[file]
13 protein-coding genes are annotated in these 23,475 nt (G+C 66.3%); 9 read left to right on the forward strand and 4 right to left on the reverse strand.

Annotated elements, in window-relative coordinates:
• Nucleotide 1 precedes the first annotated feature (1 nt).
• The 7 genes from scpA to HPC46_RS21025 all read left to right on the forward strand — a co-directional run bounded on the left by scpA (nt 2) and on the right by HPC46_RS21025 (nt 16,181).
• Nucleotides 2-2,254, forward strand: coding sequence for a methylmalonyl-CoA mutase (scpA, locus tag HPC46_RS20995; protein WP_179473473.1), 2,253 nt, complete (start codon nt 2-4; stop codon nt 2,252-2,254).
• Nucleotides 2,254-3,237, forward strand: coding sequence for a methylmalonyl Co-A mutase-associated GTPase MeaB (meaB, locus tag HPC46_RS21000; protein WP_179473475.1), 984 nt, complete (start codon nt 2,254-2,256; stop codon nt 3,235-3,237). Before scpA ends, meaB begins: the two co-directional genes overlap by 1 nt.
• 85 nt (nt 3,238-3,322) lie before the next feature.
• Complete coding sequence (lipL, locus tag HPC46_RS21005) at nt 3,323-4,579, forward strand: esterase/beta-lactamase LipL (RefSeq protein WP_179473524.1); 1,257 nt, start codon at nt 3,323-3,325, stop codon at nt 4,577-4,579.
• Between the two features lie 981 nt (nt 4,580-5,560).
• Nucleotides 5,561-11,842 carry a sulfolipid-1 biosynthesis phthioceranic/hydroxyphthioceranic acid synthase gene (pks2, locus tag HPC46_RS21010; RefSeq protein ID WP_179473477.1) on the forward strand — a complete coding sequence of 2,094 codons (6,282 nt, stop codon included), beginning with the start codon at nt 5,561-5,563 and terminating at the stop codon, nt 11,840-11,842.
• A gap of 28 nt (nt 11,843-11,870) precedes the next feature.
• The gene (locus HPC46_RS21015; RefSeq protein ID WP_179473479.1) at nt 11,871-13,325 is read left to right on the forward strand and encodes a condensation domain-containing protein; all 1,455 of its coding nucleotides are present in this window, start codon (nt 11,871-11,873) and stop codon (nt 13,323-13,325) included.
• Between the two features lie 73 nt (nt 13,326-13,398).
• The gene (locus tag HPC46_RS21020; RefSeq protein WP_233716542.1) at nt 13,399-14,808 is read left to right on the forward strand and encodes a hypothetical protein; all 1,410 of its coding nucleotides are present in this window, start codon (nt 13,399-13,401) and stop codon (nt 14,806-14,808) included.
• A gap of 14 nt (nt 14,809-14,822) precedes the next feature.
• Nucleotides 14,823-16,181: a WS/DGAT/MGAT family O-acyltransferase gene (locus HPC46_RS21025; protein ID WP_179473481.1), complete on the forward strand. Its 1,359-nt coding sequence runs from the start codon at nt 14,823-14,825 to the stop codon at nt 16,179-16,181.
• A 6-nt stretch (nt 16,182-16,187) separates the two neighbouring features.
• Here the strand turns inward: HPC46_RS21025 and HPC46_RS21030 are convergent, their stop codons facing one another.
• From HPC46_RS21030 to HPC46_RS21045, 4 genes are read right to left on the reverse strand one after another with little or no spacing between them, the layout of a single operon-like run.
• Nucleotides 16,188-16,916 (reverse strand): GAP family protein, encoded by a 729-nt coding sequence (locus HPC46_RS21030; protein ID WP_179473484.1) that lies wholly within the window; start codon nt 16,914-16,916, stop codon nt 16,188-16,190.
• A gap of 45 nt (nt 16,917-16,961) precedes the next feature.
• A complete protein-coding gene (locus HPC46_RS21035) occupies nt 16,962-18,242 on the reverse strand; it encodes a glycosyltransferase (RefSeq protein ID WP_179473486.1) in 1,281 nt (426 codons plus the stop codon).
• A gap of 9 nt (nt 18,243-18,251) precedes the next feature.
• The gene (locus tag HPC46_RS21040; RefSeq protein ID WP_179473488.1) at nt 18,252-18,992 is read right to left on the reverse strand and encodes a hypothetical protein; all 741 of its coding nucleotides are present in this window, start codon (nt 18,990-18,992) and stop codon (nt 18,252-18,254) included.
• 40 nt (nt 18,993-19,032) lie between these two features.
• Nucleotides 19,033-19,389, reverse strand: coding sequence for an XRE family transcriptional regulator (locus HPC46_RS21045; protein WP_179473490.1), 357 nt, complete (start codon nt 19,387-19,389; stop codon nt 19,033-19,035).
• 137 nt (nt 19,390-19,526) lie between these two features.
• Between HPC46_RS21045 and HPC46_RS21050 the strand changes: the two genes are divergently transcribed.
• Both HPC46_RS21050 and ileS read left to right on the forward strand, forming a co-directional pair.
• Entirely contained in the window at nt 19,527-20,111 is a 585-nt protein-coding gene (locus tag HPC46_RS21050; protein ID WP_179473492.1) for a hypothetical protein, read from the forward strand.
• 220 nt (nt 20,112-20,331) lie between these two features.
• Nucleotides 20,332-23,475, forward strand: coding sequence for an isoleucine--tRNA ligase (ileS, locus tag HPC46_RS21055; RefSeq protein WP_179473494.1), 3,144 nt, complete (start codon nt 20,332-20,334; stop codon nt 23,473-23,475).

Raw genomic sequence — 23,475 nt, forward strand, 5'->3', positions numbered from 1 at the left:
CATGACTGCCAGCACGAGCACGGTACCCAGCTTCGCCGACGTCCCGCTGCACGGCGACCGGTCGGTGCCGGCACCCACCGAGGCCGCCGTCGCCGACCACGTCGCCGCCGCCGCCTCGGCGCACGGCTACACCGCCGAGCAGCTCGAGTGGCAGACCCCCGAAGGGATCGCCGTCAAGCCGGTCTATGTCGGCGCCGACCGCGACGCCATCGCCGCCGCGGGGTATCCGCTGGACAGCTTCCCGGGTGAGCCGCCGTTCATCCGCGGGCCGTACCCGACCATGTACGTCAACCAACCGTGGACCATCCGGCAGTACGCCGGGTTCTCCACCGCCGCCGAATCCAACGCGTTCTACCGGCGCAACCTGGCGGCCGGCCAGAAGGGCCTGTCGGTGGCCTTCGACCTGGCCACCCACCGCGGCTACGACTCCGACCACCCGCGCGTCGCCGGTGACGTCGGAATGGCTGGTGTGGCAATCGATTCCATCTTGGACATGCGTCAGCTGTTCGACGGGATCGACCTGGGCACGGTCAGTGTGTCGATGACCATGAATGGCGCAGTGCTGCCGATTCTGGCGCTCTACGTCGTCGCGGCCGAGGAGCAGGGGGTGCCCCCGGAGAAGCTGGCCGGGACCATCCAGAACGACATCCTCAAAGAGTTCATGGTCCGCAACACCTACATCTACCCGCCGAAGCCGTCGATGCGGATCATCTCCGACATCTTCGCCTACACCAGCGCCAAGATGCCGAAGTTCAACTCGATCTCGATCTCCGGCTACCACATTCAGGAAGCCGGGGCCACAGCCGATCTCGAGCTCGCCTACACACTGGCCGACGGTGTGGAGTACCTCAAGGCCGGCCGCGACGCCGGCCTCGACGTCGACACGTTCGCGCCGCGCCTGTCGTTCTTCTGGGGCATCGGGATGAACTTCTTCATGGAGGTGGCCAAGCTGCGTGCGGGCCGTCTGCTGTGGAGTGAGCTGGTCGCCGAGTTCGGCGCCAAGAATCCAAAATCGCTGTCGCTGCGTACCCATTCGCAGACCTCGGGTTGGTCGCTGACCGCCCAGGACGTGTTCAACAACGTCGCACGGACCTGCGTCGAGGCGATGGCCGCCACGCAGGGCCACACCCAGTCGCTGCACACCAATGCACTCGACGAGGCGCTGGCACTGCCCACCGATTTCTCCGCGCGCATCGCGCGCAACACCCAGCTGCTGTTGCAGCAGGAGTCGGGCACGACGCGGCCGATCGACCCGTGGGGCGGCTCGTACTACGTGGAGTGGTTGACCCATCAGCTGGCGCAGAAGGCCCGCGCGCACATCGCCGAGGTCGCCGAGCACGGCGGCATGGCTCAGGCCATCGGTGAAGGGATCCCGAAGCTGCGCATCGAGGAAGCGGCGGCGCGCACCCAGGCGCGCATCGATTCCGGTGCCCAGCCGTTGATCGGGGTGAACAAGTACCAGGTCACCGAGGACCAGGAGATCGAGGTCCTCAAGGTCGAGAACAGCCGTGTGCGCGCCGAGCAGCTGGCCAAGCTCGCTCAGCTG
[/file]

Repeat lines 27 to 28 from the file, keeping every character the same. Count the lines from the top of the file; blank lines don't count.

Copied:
• 137 nt (nt 19,390-19,526) lie between these two features.
• Between HPC46_RS21045 and HPC46_RS21050 the strand changes: the two genes are divergently transcribed.